While the average height of Japanese adults had grown some 15 centimeters over the past century with improved nutrition and public health conditions, it has started to decline for those born in 1980 or later, research showed.
A research team at the National Center for Child Health and Development in Tokyo analyzed data on some 3.15 million adults in Japan and concluded the declining trend in average height may be attributed to increases in low-birth-weight infants in the country, or those who weighed 2,500 grams or lighter at birth.
The findings by Naho Morisaki and other researchers were published last year in the Journal of Epidemiology and Community Health.
According to the study, average adult height in Japan peaked for those born in 1978 and 1979 at 171.46 cm for men and 158.52 cm for women, while the figures for those born in 1996 stood at 170.82 cm among men and 158.31 cm among women -- 0.64 cm and 0.21 cm shorter than peak levels, respectively.
The researchers found "a strong inverse correlation" between the rate of low-birth-weight infants and adult height. While the decline of the average height started among people born in 1980 or later, the number of low-birth-weight babies sharply increased since around that time.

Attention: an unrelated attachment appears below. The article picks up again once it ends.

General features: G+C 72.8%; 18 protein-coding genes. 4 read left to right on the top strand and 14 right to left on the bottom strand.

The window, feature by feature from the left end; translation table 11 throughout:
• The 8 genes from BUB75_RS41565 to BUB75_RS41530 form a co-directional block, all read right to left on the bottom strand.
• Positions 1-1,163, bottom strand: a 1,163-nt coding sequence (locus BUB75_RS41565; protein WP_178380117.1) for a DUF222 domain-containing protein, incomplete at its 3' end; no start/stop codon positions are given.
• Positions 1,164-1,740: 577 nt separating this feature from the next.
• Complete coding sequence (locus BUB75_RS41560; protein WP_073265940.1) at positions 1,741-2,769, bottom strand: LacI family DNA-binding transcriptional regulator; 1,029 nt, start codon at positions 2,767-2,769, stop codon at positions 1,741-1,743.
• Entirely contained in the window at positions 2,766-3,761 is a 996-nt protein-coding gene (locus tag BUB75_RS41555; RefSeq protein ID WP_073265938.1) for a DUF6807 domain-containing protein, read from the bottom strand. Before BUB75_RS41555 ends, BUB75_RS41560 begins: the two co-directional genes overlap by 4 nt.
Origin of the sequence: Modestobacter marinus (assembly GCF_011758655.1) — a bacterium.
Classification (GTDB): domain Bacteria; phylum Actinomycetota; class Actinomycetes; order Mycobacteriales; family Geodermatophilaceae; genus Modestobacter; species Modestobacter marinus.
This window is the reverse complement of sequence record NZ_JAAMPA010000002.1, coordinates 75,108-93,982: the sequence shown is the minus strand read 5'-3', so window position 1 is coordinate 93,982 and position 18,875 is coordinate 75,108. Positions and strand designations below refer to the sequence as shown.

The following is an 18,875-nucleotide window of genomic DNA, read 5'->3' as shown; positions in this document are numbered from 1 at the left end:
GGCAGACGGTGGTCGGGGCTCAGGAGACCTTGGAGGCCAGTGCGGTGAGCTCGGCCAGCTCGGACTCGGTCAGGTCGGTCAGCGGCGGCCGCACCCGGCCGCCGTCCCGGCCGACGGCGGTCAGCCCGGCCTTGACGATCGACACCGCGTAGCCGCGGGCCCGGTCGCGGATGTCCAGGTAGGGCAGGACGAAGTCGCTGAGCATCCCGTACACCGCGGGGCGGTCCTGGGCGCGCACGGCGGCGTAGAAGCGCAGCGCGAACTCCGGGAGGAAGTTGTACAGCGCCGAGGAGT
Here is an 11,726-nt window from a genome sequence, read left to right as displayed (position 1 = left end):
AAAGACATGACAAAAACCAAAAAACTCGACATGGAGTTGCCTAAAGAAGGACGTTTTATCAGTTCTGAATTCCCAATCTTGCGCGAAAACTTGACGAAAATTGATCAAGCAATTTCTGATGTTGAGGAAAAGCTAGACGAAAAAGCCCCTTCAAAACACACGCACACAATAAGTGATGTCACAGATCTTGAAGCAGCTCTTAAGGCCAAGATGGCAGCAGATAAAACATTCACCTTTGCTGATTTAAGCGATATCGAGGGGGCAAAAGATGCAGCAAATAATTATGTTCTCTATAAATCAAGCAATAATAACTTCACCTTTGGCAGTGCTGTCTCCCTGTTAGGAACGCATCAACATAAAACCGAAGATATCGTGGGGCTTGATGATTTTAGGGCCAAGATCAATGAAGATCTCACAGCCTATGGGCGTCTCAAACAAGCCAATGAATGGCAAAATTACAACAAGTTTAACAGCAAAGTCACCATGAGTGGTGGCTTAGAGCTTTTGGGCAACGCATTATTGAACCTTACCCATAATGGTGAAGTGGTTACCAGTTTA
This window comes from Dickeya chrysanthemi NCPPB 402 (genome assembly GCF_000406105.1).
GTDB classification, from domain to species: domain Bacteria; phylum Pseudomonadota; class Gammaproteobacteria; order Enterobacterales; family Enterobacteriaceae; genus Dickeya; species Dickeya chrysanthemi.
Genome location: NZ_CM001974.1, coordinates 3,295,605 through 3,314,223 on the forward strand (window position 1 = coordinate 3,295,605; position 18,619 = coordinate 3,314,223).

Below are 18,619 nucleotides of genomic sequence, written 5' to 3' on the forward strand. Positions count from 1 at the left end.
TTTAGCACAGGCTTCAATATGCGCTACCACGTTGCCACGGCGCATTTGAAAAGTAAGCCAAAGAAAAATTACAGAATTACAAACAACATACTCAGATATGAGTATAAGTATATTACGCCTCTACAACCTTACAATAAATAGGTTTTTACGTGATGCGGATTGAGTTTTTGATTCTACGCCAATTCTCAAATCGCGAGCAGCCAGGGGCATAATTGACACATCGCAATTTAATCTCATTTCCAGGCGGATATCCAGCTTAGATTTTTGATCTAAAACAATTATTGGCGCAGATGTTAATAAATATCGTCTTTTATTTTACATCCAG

Health ministry statistics showed the ratio of low-birth-weight babies in Japan stood at 5.1 percent in the latter half of 1970s, but it jumped nearly twofold to 9.7 percent in 2007.
Past research has indicated that the height of people with low birth weights tends to be shorter when they grow into adult.
Morisaki, chief of the center's division of life course epidemiology, and other team members studied trends in average height of Japanese adults born between 1969 and 1996 and observed trends in birth characteristics using data of around 64.1 million live births in the vital statistics between 1969 and 2014.